Friday 23 August 2013

Love and Death

There's been a bit of a spat in the Church Times lately about the words of one of my favourite hymns. In Christ Alone contains the following lines:

Till on that cross, as Jesus died,
the wrath of God was satisfied...

A lot of people want to change it to "The love of God was satisfied." They are very uncomfortable with the idea of God being angry and even label it "bad theology."

But what kind of love is it that never gets angry? Does God not get angry when chemical weapons are launched on innocent children? When loan companies destroy desperate families through loans at one thousand percent interest, if not even more? When wicked men groom vulnerable girls for exploitation? When half the world starves while a small minority wonders which Ferrari to take out for a spin today?

If these things don't make God's blood boil, how can He be a God of love in any sense that is meaningful to us? In what way does He love His children if He feels no anger about the bullying, persecution and injustice heaped on them? What sort of namby-pamby love would stand by unmoved and unconcerned while watching people being abused and humiliated? And how can the atonement won for us at such great cost on the cross possibly reconcile anything to anybody if it fails to deal with the deep offence that people give to his love?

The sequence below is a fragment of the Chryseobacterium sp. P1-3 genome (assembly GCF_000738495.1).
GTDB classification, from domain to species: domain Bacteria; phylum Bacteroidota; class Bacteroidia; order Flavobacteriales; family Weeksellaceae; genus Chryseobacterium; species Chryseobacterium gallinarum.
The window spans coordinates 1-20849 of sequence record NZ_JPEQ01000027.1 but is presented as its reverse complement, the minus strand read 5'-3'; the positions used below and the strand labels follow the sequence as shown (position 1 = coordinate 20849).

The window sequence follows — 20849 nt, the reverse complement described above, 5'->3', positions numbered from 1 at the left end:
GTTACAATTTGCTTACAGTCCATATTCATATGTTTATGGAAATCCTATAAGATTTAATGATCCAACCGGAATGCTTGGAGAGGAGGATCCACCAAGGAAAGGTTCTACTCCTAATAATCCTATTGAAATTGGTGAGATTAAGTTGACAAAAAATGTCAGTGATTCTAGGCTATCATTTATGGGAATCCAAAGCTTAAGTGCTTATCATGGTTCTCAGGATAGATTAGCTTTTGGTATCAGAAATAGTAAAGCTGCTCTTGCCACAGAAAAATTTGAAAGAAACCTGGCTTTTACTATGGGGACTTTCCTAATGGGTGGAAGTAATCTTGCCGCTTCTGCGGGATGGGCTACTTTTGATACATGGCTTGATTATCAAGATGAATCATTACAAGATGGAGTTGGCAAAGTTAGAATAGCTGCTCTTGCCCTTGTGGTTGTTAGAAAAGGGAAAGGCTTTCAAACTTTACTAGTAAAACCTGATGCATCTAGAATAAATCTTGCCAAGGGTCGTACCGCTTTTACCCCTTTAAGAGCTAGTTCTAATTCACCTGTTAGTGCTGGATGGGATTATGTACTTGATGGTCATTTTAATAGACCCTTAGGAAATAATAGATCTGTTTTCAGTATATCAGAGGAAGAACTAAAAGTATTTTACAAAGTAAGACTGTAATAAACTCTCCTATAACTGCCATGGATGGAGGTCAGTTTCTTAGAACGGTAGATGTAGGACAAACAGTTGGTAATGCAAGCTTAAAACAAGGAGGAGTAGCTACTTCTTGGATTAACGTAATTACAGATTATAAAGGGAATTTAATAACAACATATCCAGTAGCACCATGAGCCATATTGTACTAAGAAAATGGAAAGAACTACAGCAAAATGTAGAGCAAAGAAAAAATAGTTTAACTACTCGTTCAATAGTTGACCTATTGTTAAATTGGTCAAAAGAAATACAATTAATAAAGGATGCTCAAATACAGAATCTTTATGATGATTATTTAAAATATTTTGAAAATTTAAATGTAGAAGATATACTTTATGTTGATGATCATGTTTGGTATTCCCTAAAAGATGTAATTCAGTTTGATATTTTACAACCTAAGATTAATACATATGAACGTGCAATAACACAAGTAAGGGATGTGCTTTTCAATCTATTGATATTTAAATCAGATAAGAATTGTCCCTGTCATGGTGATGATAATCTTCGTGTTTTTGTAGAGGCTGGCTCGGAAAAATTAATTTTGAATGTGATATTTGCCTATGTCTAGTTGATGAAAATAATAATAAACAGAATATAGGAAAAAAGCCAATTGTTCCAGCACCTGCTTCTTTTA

The critics are right about one thing: it certainly is uncomfortable. Suppose God is angry - not because He doesn't love enough, but because we don't. It was our hardness of heart that got Jesus roused - see Mark 3 v.5 - our ability to be blithely unconcerned with the needs and sufferings of others. It wasn't because He didn't love enough, but because love turned out to be far deeper and fiercer than we thought.

So give thanks that there is a way out. God's anger and love do meet on the cross - and make way for us to enter into that fiercer, deeper love forever.


Benta AtSLIKstitches said...

I guess at first glance the wrath could seem to be aimed at Jesus, and he did nothing wrong, which gives an image that could be out of an NSPCC advert

Anonymous said...

The trouble is, a lot of people (and probably a party of all of us) want it to be comfortable. It seems to be an idea that is very raw and hard to understand. So much so that a slight change of wording makes all the difference. Compare "God was so angry with us that he had his own son tortured and killed" to "God loves us so much that he sacrificed his own son for our sake".

When I consider our Lord's fate and that it was done because of my imperfection, or to save me from similar, I am moved to tears. The fact that Jesus had done no wrong, and his love was repaid in this way just pushes me over the edge. Trying to understand it rationally is impossible.